When sole crops of maize and legumes were mixed at harvesting 50:50 by volume for ensilage (Titterton and Maasdorp 1997) it was found that with all fifteen legumes, fermentation quality was acceptable (pH in the range 3.7-4.5; NH3:N ratio <12.0), with the exception of velvet bean, sunn hemp and silverleaf desmodium, while crude protein content had increased from 77 g/kg DM in pure maize silage to between 93 g/kg DM (yellow lupin) and 153 g/kg DM (forage soybean). In the case of maize and dolichos bean, it was 128 g/kg DM. This trial used recycled plastic garbage bags, in which the maize and legume was layered before compression with a tobacco press, and the bags sealed with string. The quality of the silage gave an indication that this might be a suitable method for ensilage of mixed crops for small-scale dairying.

When seven legumes (forage soya, grain soya, silverleaf desmodium, lablab, cowpea, lupin and velvet bean) were layered with maize for ensilage in pits, the silage was similar in quality to that of the same legumes proportionately mixed with maize in bags, with the exception of silverleaf desmodium, to show no significant difference to that of pure maize silage in palatability (DM intake) and effect on milk yield in Holstein dairy cows (Taruona and Titterton, 1996).

Agroforestry also offers potential for improving protein content of mixed silages. The addition of wilted Amaranthus hybridus to maize (1:1) at the time of ensiling resulted in good fermentation and raised the CP content of the silage from 6.9% to 11.6%, and reduced the crude fibre content (Bareeba, 1977). Maasdorp and Titterton (1999) successfully ensiled, (fresh mass ratio of 50:50) the leaf material of four forage tree legumes with maize, with improvement of crude protein content to 14%, 15.5%, 17.2% and 18.7% in maize + Calliandra calothyrsus, maize + Gliricidia sepium, maize + Leucaena leucocephala and maize + Acacia boliviana silages, respectively. Only in the maize + Calliandra silage was organic matter digestibility significantly reduced, while in the other three it was similar to that of maize silage. A similar trial has been planned for forage tree legumes ensiled with forage sorghums and pennisetums.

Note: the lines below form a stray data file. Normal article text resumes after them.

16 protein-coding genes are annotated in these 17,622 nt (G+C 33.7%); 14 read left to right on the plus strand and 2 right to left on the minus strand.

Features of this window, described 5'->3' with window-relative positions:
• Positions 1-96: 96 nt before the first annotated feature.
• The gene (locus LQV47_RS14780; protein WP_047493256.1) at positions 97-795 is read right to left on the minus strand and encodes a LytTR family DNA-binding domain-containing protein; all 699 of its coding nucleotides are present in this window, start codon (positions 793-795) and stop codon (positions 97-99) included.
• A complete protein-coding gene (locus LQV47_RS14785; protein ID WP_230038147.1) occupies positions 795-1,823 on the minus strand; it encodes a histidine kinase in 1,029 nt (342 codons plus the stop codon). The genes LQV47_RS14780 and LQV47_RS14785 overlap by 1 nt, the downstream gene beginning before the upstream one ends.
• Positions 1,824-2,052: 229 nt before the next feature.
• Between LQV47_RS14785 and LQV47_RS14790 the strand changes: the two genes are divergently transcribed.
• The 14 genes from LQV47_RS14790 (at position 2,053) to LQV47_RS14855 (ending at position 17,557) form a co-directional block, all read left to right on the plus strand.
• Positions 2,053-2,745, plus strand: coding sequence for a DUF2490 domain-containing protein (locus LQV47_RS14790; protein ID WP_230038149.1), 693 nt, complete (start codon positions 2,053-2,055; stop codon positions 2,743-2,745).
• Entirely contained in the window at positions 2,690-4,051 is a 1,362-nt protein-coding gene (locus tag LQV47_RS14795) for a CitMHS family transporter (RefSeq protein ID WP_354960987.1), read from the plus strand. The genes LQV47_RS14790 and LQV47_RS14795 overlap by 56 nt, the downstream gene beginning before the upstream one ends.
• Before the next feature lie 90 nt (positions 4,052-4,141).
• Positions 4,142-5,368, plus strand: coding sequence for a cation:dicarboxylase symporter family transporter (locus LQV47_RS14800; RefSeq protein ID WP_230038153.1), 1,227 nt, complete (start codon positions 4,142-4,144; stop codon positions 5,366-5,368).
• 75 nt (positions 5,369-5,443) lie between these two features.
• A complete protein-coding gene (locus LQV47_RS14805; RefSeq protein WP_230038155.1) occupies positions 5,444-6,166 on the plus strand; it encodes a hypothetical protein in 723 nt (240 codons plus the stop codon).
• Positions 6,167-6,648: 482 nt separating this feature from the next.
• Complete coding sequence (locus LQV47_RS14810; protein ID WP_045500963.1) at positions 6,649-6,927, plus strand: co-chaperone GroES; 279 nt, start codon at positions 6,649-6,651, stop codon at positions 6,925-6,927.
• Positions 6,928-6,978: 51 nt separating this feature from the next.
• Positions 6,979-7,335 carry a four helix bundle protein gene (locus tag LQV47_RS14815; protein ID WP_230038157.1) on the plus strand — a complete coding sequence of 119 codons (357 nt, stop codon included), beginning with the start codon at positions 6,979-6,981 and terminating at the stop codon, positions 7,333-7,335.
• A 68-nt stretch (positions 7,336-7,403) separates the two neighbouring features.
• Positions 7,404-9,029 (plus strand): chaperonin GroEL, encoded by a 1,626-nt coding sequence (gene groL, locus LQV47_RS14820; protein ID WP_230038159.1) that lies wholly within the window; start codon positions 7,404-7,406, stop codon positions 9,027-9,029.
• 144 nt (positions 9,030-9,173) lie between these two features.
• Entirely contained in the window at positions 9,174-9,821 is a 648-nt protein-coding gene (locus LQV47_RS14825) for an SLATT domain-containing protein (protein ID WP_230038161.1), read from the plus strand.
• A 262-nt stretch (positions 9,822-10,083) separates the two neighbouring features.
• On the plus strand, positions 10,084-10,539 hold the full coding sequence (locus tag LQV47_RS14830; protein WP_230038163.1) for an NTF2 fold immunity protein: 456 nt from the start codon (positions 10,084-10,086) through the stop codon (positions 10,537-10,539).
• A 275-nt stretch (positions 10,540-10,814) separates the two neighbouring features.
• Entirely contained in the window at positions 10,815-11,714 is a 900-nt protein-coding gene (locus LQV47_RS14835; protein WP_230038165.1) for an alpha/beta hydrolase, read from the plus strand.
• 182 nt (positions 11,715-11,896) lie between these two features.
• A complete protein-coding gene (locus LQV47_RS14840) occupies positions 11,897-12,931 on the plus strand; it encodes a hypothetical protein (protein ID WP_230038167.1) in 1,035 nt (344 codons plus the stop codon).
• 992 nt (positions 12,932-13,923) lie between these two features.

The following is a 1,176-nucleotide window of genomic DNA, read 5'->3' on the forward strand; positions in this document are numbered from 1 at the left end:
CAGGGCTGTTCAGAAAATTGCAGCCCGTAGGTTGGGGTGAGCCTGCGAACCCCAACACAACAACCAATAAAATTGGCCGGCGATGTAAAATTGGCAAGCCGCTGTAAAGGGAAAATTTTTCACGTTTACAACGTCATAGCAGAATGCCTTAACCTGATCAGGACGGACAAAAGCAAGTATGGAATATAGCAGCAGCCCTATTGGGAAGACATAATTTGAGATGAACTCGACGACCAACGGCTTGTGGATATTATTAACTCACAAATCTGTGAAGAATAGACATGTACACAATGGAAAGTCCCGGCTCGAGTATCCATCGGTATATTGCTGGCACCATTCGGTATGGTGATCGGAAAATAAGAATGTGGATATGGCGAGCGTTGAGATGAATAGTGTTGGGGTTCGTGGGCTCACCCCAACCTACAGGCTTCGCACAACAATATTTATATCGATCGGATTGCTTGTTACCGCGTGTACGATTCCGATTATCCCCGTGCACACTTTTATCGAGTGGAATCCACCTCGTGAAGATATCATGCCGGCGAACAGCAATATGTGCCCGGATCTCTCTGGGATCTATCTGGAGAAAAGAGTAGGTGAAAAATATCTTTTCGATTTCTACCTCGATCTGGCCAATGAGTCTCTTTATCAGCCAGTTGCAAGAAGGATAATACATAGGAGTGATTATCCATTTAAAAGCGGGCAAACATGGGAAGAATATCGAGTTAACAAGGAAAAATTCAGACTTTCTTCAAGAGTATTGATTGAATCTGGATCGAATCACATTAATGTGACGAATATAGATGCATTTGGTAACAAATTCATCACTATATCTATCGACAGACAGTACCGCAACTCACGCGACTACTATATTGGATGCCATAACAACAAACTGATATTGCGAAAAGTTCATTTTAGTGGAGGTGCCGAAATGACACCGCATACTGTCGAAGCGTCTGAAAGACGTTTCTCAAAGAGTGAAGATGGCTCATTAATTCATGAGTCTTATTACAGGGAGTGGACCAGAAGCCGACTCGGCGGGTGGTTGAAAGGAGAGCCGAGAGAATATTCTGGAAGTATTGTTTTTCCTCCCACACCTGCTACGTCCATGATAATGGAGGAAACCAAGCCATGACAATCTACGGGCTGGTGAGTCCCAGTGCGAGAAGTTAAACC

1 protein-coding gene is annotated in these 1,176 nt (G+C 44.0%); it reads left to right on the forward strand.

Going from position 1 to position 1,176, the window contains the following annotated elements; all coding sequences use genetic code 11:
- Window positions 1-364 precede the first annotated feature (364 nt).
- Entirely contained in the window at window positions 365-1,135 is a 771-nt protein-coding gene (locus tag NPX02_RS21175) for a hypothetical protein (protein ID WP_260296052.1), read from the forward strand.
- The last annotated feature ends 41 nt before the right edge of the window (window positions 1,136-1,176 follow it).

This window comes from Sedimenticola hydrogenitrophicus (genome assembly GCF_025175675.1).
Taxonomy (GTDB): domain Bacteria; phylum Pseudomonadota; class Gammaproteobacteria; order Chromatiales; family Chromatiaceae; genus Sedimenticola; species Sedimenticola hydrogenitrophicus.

As with maize, soybean has proved to be of little benefit when intercropped with grain sorghum (Kaiser et al., 1993). Sweet forage sorghum, in contrast, when intercropped with lablab in a planting pattern of 1 row sorghum and 1 row lablab, produced silage of good fermentable quality with a crude protein content of 120 g/kg (Mhere et al., 1999). Sorghum and lablab silage has been produced elsewhere with reasonable success (Ojeda and Diaz, 1992; Singh et al., 1988).

Forage pennisetums have been successfully intercropped with legumes (Gill and Tripathi, 1991; Bhagat et al., 1992; Mhere et al., 1997) and ensiled with and without legumes (Mhere et al., 1999; Crowder and Chheda, 1982; Bareeba, 1992). Mhere et al. (1999) found however, that soil type, planting pattern and weather had significant effects on proportion of legume in both forage sorghum and forage Pennisetum crops.


Tropical grasses and legumes need to be cut early in the vegetative stage for ensilage while protein and digestibility are high. However, militating against this is the relatively high moisture content of the plants at this stage, which can adversely affect fermentation quality of the silage (McDonald et al., 1991).